I'm guessing that this happens to people of all nationalities, but there are certain phenomena which I always assume, usually incorrectly, are entirely domestic - so fundamentally British that they must have originated here and failed to migrate. Morris dancing is probably the yardstick, although cheese rolling and shin kicking competitions come close. Trainspotting (the activity, not the book/film) is one of the others.
However, Railfans are far from restrained to the sidings and platforms of Great Britain - in fact, they're global, and they're big business. Like any group of people dedicated to a quietly widespread but somewhat pilloried hobby, they're also keen to find new ways to indulge their obsessions.
For Dovetail, publisher of Train Siumlator, that's proven something of a boon. Previously RailSimulator.com, the company has built itself on the locomotive dreams of a core audience of dedicated fans who want nothing more than to live out childhood dreams of pootling between Stoke and Bristol in the cab of a train. A year ago, the company rebranded itself to Dovetail, expanding its offering to new hobbyist pursuits by taking on Microsoft's FSX Flight Simulator for a Steam conversion and preparing Dovetail Fishing - a VR focused angling game. Everything since has been growth.
"We've come from a one product business to a three product business within a very short space of time - that has its organizational challenges"
"We're up to 98 at the moment and still growing," Dovetail's MD, Jon Rissik, tells me. "We're currently looking for folks in a number of development roles, more technical roles. It's been a fast growth. We changed the name over a year or so ago in preparation for becoming a multi-franchise business. Clearly we couldn't remain as Railsimulator.com once we had products that weren't in the rail space.
"We knew that these things were coming, we wanted to get ahead of it. We wanted to have a more general name so we made that change. We brought Dovetail Games Fishing into Early Access in the autumn of last year and then we concluded our deal with Microsoft around the middle of the year, bringing FSX to Steam just prior to Christmas. We are also looking to use Microsoft technology to create our own flight simulator over time but we're at the early stages of that.
"There's more growth and expansion hopefully to come for us. It's been exciting, it's been challenging. We've come from a one product business to a three product business within a very short space of time - that has its organizational challenges. But it's exciting and I think everyone here is seeing the rewards of that. We have three products doing well in the market and we look to grow from that."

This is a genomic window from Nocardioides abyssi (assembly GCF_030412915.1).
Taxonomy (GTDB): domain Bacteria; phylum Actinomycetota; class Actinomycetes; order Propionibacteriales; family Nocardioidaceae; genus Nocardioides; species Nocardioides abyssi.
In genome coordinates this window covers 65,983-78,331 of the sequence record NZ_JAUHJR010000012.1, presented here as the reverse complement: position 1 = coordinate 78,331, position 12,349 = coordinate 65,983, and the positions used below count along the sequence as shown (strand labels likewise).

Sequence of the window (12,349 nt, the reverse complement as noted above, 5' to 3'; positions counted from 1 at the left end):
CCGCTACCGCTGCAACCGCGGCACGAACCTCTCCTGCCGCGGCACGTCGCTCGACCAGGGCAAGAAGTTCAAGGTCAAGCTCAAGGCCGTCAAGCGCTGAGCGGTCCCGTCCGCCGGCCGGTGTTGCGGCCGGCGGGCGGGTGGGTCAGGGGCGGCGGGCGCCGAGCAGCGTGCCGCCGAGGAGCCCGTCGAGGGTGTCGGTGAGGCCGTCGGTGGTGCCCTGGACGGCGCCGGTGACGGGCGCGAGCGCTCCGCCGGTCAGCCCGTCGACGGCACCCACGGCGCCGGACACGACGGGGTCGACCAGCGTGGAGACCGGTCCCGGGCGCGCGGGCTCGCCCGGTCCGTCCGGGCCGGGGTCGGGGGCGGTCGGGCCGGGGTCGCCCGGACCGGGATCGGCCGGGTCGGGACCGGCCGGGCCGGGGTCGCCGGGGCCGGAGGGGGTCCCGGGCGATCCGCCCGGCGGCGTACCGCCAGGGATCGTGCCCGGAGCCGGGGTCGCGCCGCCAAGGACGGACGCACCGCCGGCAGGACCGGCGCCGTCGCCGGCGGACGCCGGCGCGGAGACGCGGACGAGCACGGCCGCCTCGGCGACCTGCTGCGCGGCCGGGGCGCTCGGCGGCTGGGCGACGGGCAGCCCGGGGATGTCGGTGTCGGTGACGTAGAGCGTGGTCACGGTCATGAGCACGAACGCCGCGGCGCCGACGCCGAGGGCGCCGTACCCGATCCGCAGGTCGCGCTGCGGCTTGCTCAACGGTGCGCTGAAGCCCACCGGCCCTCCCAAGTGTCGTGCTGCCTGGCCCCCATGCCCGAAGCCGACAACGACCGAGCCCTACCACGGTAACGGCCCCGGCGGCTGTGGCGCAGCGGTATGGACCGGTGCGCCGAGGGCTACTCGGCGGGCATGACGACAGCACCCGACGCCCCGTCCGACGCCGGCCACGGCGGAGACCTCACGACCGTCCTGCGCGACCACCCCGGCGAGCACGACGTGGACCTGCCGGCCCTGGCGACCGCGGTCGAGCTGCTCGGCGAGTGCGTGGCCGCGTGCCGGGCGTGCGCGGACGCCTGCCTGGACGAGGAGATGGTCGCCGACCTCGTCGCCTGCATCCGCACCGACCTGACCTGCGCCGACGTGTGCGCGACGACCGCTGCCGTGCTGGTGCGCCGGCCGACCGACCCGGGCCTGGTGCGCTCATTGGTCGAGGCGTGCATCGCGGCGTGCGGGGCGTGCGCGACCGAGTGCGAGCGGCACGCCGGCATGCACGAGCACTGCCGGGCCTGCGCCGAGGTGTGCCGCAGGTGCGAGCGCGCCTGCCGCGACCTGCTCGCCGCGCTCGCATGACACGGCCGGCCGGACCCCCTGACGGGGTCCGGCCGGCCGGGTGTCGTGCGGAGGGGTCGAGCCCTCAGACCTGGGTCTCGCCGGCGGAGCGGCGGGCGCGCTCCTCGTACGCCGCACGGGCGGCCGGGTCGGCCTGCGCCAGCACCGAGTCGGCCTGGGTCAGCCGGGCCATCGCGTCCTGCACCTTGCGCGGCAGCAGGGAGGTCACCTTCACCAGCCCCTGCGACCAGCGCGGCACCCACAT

Dovetail's audience is dedicated, cash-rich and underserved. By providing huge amounts of choice, well presented and tightly targeted to that audience's needs, Dovetail has secured the loyalty of a tremendously specific but well-monetising market. Key to that has been the regular publishing of DLC packs - generally specific lines or engines for Train Simulator. By breaking down these purchases as much as possible, Dovetail has generated highly enviable ARPU, but this wasn't always the plan.
"We've been able to create a really interesting space within the trains business by delivering content to market in a way that actually, we really didn't think of when we started the company. We were looking at far more of a traditional method of releasing content, whereby we would have an annual box release and potentially a digital release and then we would release probably quarterly expansion packs for that product.
"we do serve a niche market and we're very proud of that. We don't sell many, many millions of units but that's okay, we don't need to"
"It wasn't until we really investigated what Steam could deliver for us that we thought 'Actually, there's much more we could do with this,' and that DLC would play a much bigger part in our story. And that's when we really started to see that when we release DLC, we would not only see that DLC selling but we would see the sales in our core products take a boost as well. The more content we have, the more we saw all boats rise and our sales lift. And that's something we've looked to continue to deliver.
"I think it is about finding that right place in the market, and we do serve a niche market and we're very proud of that. We don't sell many, many millions of units but that's okay, we don't need to. And I think if we were to try to broaden our base too far, we'd probably lose what our core fans like about the product anyway. That's not a path we want to go down. We don't think of ourselves as producing video games as much as servicing a digital hobby.
"I have lots of hobbies. I'm a runner. I know I probably spend more time reading running magazines or on forums or looking at equipment than I ever do running. It's the things you do when you're not being engaged in that actual hobby that make hobbies fun. So we've really tried to tap into that and as a result we've had some people that have been with us from day one, but a lot of customers have been with us three or four years now and hopefully, are having as much pleasure with the hobby as they did the day when they first were introduced to it."
Whilst it might be an extremely successful strategy, reception to the DLC-centric approach from fans isn't always so favourable. Like audiences anywhere, they're suspicious of any new marketing or sales technique and it's often the most dedicated who are the quickest to make accusations of exploitation. In fact, Train Simulator's Steam page has suffered a rash of negative reviews from long-term fans of late, unhappy about what they perceive to be an over-abundance of paid-for extras.